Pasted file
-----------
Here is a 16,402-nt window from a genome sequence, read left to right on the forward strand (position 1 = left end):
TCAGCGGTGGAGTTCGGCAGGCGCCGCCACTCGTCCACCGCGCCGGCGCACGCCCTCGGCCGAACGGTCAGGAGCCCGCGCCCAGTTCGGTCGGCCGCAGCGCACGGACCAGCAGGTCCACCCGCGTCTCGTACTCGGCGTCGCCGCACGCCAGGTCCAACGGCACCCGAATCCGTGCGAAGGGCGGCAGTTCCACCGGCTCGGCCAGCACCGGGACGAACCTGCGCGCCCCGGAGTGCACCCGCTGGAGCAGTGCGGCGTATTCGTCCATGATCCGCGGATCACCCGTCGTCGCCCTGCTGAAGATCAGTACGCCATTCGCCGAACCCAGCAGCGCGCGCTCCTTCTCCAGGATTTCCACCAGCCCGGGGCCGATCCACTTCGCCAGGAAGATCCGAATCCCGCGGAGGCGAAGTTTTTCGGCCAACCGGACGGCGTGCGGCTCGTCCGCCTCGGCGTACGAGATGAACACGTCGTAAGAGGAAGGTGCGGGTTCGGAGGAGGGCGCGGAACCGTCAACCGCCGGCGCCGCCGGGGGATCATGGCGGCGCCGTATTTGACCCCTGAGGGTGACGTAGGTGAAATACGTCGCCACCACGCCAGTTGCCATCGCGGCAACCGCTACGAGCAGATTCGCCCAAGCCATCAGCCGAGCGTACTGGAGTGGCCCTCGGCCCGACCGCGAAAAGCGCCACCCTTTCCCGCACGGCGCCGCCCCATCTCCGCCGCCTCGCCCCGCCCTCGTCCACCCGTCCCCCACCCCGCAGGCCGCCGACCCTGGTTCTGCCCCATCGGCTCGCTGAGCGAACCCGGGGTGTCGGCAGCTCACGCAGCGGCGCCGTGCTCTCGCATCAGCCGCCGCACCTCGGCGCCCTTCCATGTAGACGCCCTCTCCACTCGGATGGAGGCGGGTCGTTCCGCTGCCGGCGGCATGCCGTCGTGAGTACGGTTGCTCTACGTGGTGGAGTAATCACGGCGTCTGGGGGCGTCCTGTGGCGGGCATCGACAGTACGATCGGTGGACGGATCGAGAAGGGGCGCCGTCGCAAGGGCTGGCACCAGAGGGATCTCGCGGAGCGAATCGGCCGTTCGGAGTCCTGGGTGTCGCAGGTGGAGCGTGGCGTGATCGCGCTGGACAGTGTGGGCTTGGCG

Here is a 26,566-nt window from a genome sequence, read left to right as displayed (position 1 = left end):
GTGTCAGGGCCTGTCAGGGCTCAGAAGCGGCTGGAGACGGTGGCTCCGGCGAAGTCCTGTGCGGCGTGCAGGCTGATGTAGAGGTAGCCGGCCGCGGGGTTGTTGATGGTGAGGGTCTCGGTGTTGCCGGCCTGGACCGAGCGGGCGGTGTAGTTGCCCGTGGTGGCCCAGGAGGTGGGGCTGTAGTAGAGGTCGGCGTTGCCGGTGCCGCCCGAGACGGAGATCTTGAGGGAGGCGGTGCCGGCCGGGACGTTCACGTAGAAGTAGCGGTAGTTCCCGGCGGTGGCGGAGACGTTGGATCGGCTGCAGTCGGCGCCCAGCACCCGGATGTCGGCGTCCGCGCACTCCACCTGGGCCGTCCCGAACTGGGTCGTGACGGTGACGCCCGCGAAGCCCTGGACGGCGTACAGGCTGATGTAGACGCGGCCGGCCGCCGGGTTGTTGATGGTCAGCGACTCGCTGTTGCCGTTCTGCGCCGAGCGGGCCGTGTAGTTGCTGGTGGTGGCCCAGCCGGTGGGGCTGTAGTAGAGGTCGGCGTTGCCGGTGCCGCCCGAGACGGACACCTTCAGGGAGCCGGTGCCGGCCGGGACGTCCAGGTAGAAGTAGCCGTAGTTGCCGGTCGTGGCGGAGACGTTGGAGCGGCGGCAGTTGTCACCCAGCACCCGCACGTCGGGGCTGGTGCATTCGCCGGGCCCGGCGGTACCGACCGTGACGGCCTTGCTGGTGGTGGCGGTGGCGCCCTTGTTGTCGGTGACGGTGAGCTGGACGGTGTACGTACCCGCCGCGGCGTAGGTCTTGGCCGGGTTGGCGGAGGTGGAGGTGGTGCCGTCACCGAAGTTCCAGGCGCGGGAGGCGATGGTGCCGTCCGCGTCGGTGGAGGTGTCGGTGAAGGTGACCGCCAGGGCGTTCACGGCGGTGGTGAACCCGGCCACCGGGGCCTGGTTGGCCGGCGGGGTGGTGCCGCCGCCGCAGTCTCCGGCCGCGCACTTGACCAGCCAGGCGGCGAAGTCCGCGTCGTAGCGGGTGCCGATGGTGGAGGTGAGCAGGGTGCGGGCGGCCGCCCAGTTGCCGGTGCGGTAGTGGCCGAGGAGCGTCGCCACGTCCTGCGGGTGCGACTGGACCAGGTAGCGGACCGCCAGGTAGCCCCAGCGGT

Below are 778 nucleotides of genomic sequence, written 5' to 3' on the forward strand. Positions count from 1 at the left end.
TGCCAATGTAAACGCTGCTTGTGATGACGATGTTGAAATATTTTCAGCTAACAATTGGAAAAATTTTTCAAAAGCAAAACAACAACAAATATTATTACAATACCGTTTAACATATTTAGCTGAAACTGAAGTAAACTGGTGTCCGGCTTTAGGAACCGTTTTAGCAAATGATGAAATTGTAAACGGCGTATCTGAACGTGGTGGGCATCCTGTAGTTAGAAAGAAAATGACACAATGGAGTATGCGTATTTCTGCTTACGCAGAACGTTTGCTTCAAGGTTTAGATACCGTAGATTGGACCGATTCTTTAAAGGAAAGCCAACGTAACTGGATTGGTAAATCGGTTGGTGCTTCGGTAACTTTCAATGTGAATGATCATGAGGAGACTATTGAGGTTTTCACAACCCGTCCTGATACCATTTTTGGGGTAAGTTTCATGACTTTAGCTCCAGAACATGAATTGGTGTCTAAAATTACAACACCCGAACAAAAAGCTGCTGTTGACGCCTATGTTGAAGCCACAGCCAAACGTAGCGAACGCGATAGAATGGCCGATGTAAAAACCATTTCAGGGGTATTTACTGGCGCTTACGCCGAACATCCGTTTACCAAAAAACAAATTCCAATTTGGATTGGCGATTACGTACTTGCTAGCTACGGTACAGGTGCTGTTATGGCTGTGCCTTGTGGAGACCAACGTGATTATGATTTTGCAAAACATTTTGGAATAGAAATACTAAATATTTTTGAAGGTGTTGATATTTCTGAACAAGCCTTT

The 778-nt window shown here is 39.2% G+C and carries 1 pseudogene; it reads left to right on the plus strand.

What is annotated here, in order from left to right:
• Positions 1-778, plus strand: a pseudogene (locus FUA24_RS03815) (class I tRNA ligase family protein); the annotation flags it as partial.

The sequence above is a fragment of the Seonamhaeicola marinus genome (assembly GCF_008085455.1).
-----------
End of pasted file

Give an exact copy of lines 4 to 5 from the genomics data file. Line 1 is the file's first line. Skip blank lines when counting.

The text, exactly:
GTGTCAGGGCCTGTCAGGGCTCAGAAGCGGCTGGAGACGGTGGCTCCGGCGAAGTCCTGTGCGGCGTGCAGGCTGATGTAGAGGTAGCCGGCCGCGGGGTTGTTGATGGTGAGGGTCTCGGTGTTGCCGGCCTGGACCGAGCGGGCGGTGTAGTTGCCCGTGGTGGCCCAGGAGGTGGGGCTGTAGTAGAGGTCGGCGTTGCCGGTGCCGCCCGAGACGGAGATCTTGAGGGAGGCGGTGCCGGCCGGGACGTTCACGTAGAAGTAGCGGTAGTTCCCGGCGGTGGCGGAGACGTTGGATCGGCTGCAGTCGGCGCCCAGCACCCGGATGTCGGCGTCCGCGCACTCCACCTGGGCCGTCCCGAACTGGGTCGTGACGGTGACGCCCGCGAAGCCCTGGACGGCGTACAGGCTGATGTAGACGCGGCCGGCCGCCGGGTTGTTGATGGTCAGCGACTCGCTGTTGCCGTTCTGCGCCGAGCGGGCCGTGTAGTTGCTGGTGGTGGCCCAGCCGGTGGGGCTGTAGTAGAGGTCGGCGTTGCCGGTGCCGCCCGAGACGGACACCTTCAGGGAGCCGGTGCCGGCCGGGACGTCCAGGTAGAAGTAGCCGTAGTTGCCGGTCGTGGCGGAGACGTTGGAGCGGCGGCAGTTGTCACCCAGCACCCGCACGTCGGGGCTGGTGCATTCGCCGGGCCCGGCGGTACCGACCGTGACGGCCTTGCTGGTGGTGGCGGTGGCGCCCTTGTTGTCGGTGACGGTGAGCTGGACGGTGTACGTACCCGCCGCGGCGTAGGTCTTGGCCGGGTTGGCGGAGGTGGAGGTGGTGCCGTCACCGAAGTTCCAGGCGCGGGAGGCGATGGTGCCGTCCGCGTCGGTGGAGGTGTCGGTGAAGGTGACCGCCAGGGCGTTCACGGCGGTGGTGAACCCGGCCACCGGGGCCTGGTTGGCCGGCGGGGTGGTGCCGCCGCCGCAGTCTCCGGCCGCGCACTTGACCAGCCAGGCGGCGAAGTCCGCGTCGTAGCGGGTGCCGATGGTGGAGGTGAGCAGGGTGCGGGCGGCCGCCCAGTTGCCGGTGCGGTAGTGGCCGAGGAGCGTCGCCACGTCCTGCGGGTGCGACTGGACCAGGTAGCGGACCGCCAGGTAGCCCCAGCGGT

Below are 778 nucleotides of genomic sequence, written 5' to 3' on the forward strand. Positions count from 1 at the left end.